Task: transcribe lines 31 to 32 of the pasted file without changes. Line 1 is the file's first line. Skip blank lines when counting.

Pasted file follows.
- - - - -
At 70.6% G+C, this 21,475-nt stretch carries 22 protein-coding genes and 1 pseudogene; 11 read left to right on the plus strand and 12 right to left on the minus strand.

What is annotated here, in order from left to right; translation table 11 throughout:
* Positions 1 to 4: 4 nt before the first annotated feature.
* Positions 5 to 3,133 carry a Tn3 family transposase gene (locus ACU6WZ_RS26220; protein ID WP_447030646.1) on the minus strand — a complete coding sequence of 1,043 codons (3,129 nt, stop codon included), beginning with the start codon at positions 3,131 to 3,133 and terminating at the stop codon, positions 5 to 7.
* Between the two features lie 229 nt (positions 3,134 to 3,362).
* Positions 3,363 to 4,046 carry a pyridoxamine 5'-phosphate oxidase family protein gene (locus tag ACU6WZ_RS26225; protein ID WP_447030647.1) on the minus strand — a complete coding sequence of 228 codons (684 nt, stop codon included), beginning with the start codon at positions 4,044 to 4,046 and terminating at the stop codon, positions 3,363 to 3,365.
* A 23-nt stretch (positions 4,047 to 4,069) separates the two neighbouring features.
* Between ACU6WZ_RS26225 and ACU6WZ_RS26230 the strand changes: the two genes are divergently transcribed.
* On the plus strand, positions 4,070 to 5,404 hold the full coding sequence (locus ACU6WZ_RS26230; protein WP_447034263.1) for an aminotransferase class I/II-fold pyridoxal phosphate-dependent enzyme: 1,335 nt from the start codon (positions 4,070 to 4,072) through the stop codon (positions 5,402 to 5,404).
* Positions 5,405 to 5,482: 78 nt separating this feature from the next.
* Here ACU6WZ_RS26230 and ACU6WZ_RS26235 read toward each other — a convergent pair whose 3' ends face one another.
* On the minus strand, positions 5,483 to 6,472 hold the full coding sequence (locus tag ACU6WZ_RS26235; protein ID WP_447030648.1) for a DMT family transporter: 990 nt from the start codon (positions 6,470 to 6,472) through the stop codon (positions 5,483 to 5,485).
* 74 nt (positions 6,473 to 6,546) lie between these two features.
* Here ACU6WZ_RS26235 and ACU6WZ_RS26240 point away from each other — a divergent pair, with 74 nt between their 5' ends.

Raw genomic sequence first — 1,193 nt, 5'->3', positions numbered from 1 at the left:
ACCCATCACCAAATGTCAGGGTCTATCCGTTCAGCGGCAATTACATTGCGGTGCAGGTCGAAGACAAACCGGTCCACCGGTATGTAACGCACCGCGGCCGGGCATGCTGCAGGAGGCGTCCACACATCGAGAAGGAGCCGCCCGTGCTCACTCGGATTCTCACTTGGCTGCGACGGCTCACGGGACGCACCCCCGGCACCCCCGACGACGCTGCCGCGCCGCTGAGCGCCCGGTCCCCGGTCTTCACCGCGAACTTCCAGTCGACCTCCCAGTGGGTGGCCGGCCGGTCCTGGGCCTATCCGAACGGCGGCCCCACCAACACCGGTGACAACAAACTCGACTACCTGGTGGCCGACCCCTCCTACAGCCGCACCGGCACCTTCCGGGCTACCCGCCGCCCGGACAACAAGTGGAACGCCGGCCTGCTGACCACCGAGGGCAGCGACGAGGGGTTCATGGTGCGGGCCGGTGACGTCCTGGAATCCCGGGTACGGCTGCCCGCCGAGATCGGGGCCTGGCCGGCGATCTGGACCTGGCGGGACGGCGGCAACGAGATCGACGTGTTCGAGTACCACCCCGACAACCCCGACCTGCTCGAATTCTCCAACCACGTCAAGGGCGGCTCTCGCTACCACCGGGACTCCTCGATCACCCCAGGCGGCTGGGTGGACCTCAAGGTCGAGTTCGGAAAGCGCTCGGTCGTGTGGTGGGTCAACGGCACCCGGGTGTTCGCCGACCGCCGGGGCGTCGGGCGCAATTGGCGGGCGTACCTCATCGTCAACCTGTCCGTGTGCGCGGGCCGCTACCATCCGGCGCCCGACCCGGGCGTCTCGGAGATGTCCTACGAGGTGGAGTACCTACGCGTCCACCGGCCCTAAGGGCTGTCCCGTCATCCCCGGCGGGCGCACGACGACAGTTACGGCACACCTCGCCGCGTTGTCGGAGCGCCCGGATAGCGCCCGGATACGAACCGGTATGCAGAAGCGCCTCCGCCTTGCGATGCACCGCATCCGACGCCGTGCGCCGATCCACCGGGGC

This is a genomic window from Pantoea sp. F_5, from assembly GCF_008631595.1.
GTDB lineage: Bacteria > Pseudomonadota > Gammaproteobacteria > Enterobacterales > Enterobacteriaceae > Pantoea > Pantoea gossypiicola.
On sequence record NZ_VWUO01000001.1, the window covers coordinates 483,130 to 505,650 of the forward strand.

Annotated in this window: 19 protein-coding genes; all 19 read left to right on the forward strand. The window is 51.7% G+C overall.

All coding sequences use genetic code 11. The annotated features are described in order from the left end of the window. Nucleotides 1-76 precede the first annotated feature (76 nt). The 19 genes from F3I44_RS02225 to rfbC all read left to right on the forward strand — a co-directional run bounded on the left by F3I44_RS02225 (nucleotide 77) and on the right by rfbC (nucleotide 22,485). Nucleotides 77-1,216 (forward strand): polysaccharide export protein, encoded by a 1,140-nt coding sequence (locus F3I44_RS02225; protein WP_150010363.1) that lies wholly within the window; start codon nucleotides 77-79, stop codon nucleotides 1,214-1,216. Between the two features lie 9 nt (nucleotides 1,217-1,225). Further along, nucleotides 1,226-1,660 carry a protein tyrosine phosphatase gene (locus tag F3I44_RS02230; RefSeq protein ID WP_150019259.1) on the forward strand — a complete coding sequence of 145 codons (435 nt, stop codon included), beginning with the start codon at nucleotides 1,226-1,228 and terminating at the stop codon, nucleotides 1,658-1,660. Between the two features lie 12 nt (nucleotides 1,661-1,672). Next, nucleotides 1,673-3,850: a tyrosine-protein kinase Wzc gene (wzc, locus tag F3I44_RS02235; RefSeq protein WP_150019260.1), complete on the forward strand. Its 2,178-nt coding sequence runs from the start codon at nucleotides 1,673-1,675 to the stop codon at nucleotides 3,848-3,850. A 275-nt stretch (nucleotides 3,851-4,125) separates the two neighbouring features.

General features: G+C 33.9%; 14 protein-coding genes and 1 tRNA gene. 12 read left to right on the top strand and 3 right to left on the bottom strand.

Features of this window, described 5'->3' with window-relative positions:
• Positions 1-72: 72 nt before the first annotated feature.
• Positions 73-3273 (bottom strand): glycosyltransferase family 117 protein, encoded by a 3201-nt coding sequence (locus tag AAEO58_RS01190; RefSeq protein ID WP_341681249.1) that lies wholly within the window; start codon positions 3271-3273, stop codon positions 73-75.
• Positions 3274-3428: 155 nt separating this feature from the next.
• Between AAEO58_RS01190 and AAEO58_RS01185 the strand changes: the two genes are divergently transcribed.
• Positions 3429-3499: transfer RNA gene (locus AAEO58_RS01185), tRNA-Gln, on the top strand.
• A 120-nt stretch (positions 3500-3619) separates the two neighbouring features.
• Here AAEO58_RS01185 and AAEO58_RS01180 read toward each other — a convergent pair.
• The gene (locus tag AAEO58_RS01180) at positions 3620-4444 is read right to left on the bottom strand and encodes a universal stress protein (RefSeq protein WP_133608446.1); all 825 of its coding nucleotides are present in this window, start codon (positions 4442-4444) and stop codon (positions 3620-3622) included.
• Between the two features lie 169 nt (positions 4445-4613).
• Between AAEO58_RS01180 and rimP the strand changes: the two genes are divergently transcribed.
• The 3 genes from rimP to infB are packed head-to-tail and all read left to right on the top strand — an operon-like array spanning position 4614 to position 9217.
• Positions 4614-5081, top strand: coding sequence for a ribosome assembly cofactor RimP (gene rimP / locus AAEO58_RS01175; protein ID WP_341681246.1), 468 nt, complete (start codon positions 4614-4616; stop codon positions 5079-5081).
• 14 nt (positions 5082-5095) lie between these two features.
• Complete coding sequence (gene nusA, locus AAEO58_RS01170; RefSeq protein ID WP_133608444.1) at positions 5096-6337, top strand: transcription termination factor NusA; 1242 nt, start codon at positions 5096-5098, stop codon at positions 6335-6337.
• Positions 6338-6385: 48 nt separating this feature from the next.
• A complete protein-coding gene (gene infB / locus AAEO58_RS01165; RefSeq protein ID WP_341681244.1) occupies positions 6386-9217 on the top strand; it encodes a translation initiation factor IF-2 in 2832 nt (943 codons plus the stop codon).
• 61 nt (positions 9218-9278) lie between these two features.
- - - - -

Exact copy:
• The gene (locus tag AAEO58_RS01180) at positions 3620-4444 is read right to left on the bottom strand and encodes a universal stress protein (RefSeq protein WP_133608446.1); all 825 of its coding nucleotides are present in this window, start codon (positions 4442-4444) and stop codon (positions 3620-3622) included.
• Between the two features lie 169 nt (positions 4445-4613).